This can be trivially achieved using cron with some specific parameters to ping.
Create a file with a name like perhaps /etc/cron.d/ping-my-repeater. For contents, pick one of the below.
If once per minute is adequate, try this:
* * * * * root ping -n -c 1 -W 1 $REPEATER_IP_ADDRESS
If twice per minute is desired, try this:
* * * * * root ping -n -c 2 -i 30 -W 1 $REPEATER_IP_ADDRESS
If every 15 seconds is desired, try this:
* * * * * root ping -n -c 4 -i 15 -W 1 $REPEATER_IP_ADDRESS
-c specifies count,
-i specifies interval between echo requests in seconds, and
-W specifies time to wait for each reply in seconds.
-n says numeric output only, and particuarly suppresses remote IP address reverse name resolution.
* * * * * means execute the command once per minute, and
root is the user to execute the command as.
Please don't point something like this at an IP address not under your physical control without the consent of the owner of the remote host.
Once you are satisfied that it works, you can suppress the email output generated by adding a line such as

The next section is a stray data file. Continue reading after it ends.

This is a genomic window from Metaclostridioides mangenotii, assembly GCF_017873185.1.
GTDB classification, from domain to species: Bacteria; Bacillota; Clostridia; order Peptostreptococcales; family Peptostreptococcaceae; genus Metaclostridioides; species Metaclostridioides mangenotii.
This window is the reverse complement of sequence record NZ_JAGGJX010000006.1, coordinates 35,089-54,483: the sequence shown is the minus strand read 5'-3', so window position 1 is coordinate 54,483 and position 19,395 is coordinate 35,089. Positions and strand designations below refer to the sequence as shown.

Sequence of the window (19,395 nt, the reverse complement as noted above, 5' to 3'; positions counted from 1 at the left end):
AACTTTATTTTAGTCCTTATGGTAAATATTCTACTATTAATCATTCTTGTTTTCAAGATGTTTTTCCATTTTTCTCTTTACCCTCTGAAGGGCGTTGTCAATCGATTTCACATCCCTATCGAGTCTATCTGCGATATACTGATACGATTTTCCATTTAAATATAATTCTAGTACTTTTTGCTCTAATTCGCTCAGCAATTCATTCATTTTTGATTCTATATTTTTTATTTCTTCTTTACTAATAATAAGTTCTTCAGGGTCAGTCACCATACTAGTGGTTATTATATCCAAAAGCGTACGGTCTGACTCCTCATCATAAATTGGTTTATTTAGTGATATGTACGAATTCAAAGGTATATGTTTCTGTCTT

at the top of the file.
The way this works is that ping sends one ICMP echo request and waits
-W seconds for the response, then if more echo requests should be sent waits
-i seconds before sending another one. So the first one is sent immediately, the second (e.g.) 15 seconds after the response to the first was either received or timed out, the third another 15 seconds later, and the fourth another 15 seconds later, for a total wall clock runtime of approximately 45 seconds. At the top of the next minute, ping is launched again and the process is repeated.
You can also launch ping through e.g. /etc/rc.local (may have a different name on your system), skip the
-c N option and let ping run indefinitely; however that can sometimes play badly with boot sequencing, and if something causes ping to terminate unless you take specific steps to check for that it won't be restarted automatically.